Recently I listened to a conference speech online. Well, I listened to half of it. It was too boring to finish. The topic was trustworthiness. One of the points made over and over was that if you say you’re going to do something then you should actually do it. Wow! What an epiphany!
I thought, “Is this speech being give to a bunch of twelve year olds?” But no, it was being given to adults. And I thought more, “Do the people in the audience feel as though their intelligence is being insulted? They should.” The whole speech was delivered as though it was either being given to stupid adults or to inexperienced kids.
I’m usually not a fan of conferences. I don’t want to be mistaken as an ungrateful complainer though. I appreciate the amount of work that goes into organizing a conference, and I would never suggest that the organizers’ hard efforts are a waste of time (well, maybe I would). I also know that a lot of people really love conferences and truly benefit from them, and, not everyone thinks like me. In fact, I am in the minority it would seem. I understand the perceived importance of conferences. I understand people want to get together once and awhile, people who ordinarily don’t see each other, and remind themselves why they’re doing what they’re doing and why they need to help each other. I’ve met some great people at conferences; people who I continued to work with for years afterward. I understand the leadership wants conferences to set the direction for the organization, and motivate the people, and cast vision and all that stuff.
However, I’m still not a fan. There are few things more boring and pointless than sitting in a chair for three hours listening to a speech you’ve heard a hundred times already. I don’t need to listen to a lecture given by someone who has no experience in what I’m doing. I certainly don’t want to spend three or more days at a conference, away from my work and home, lying every time someone asks me about how great the conference is, pseudo-enthusiastically yelling “Hallelujah!” every time a speaker does so, and then walk away from the whole thing feeling emptier than when I showed up.
When I think of conferences I’m often reminded of a scene from the film Waterworld. The earth is covered with water, but there’s a little girl with a tattoo on her back with instructions to find dry land. Problem is, no one can read the instructions. The bad guys, called “Smokers”, capture the girl. The Smokers live on a big oil tanker and how they get it around is by rowing — hundreds of men sticking long oars out the sides and rowing, just like with the old wooden ships. The leader of the Smokers gives an inspiring speech, holding up the girl in front of everyone, proclaiming that they will find the land and create a great future, etc… After the speech the rowers are so hyped that they get to work immediately and exuberantly. Meanwhile, the leader, still not knowing how to read the instructions, in private with his closest advisors is asked, “So which way we rowin’?” and he replies, “I don’t have a g–d–n clue. Don’t worry, they’ll row for a month before they figure out I’m fakin’ it.”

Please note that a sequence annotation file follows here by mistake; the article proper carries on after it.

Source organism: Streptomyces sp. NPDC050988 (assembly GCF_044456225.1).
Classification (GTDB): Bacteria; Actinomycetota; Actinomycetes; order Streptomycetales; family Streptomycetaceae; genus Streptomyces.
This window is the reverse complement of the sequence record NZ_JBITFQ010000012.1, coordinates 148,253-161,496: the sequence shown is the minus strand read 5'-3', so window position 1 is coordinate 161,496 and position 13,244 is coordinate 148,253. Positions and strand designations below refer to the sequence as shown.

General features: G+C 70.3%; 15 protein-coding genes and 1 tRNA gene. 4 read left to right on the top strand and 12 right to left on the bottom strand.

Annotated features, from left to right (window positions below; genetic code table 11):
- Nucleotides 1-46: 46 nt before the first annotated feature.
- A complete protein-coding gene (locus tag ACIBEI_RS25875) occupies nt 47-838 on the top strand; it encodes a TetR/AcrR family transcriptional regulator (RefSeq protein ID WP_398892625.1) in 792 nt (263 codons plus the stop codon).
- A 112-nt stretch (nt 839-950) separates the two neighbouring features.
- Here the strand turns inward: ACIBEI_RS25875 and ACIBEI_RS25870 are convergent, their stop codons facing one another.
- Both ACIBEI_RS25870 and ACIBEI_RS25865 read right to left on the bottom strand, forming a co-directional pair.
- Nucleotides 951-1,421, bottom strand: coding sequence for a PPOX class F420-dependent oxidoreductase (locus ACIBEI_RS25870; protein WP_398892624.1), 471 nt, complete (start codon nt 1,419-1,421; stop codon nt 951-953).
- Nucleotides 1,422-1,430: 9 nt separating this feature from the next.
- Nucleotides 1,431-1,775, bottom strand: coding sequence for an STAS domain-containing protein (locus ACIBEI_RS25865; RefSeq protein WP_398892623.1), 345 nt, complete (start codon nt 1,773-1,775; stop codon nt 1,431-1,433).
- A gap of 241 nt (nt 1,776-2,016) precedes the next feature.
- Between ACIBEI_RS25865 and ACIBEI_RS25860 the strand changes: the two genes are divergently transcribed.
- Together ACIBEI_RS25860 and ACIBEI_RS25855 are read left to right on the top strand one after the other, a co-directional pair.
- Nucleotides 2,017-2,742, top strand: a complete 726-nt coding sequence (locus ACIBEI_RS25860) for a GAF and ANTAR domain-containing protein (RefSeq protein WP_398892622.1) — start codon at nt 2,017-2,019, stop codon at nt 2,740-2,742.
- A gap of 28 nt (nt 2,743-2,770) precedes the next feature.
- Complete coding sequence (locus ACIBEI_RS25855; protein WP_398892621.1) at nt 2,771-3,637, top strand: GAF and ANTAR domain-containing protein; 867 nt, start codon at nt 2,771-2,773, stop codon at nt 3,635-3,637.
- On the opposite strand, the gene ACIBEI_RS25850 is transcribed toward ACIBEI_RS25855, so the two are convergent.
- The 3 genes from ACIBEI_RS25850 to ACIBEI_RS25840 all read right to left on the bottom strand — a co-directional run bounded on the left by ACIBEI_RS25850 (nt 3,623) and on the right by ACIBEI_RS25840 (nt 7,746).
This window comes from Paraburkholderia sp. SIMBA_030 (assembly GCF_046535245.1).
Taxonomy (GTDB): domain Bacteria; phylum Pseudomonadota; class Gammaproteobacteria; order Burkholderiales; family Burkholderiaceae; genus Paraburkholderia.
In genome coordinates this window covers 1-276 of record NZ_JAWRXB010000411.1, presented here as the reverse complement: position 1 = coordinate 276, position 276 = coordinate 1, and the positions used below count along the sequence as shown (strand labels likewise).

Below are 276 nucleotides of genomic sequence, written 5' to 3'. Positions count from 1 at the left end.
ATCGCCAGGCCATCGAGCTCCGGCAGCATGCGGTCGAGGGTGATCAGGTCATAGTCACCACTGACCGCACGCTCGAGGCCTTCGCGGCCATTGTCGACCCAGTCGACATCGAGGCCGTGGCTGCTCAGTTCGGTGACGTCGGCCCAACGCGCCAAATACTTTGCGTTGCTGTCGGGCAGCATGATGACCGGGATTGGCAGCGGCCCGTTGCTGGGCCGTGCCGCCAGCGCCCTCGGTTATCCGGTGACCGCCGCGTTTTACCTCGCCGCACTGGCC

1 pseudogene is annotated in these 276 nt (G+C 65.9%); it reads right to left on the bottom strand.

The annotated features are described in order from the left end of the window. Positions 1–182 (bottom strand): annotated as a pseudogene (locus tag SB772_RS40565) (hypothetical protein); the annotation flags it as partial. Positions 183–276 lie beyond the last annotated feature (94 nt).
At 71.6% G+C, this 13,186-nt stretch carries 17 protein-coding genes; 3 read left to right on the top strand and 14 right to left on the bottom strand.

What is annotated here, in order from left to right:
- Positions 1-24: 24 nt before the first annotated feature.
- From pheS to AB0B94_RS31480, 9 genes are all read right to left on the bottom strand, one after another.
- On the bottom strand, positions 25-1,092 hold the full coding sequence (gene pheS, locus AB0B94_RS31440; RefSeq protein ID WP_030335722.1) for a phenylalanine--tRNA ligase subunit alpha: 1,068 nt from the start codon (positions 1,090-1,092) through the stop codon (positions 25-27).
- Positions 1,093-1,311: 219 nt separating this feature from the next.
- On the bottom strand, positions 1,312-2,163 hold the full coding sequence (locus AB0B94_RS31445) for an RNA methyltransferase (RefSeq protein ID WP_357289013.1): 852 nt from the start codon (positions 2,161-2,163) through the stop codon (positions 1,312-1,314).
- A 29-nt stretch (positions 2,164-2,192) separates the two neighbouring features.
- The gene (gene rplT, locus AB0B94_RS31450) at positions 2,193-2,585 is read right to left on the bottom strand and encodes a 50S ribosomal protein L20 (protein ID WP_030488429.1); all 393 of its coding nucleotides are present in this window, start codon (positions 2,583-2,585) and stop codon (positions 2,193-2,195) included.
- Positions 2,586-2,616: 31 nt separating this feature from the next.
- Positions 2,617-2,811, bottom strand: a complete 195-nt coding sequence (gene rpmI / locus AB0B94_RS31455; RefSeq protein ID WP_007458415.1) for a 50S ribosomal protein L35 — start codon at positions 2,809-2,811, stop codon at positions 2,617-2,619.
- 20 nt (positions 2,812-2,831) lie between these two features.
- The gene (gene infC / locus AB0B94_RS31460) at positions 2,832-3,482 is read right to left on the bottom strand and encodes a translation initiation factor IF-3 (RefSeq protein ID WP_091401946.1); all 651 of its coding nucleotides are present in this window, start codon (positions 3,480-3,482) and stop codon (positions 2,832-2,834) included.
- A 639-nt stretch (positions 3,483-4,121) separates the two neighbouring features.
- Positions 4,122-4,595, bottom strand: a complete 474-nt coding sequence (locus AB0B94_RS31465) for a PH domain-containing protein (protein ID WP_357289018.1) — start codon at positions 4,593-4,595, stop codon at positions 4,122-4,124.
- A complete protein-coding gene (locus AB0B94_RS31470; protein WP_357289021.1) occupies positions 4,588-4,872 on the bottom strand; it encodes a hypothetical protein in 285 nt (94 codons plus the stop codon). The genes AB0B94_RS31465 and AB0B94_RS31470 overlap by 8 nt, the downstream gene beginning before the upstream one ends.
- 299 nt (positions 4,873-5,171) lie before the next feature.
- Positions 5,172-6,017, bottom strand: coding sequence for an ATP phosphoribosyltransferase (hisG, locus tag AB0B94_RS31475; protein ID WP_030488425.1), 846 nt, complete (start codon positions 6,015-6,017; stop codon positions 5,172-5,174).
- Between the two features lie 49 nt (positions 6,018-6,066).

I’m not suggesting that leaders in conferences are “fakin’ it”. But, I’ve lost count of how many times I’ve come out of a conference hearing attendees proclaiming all the great things they’re going to do after being so encouraged by the conference speakers, and then never doing anything. I remember driving home from a three day Christian men’s conference, my intelligence freshly insulted, and my passenger, a railroad worker, declared, “I’m going to plant a church when I get home!” And I just smiled and thought, “No, you’re not.” Because anyone making a major decision like that, in an emotionally charged atmosphere such as a conference, is never thinking straight. And he never did plant that church.
The more honest attendees will be more level-headed, or even discouraged. I’ve known several people, who were already doing some kind of ministry, come out of a Christian conference feeling small and unimportant. I’ve heard laments like, “My ministry is hard work, and I wish I would have been able to meet people at the conference who were going through the same struggles I am, so that I could have talked with them and gotten to know them. But there was no time for that. Instead we just listened to grand speeches which included things like the leader yelling, ‘This is just the beginning!!’ over and over. What’s the point in that?”
My last article, Andragogy (Adult Learning), points out how adults, when attending a class or a conference, are not interested in generalities. They want specific teaching which directly relates to what they’re doing in life. They also don’t want to just sit and listen to a lecturer without having their own life experience and knowledge taken into account. What adult wants to sit and listen to a lecture that would better be delivered to a group of twelve year olds? Adults need to engage and speak and share. I know from personal experience that I would much rather sit in a small group setting, where everyone can participate, than sit in a large conference setting where you just, well, sit.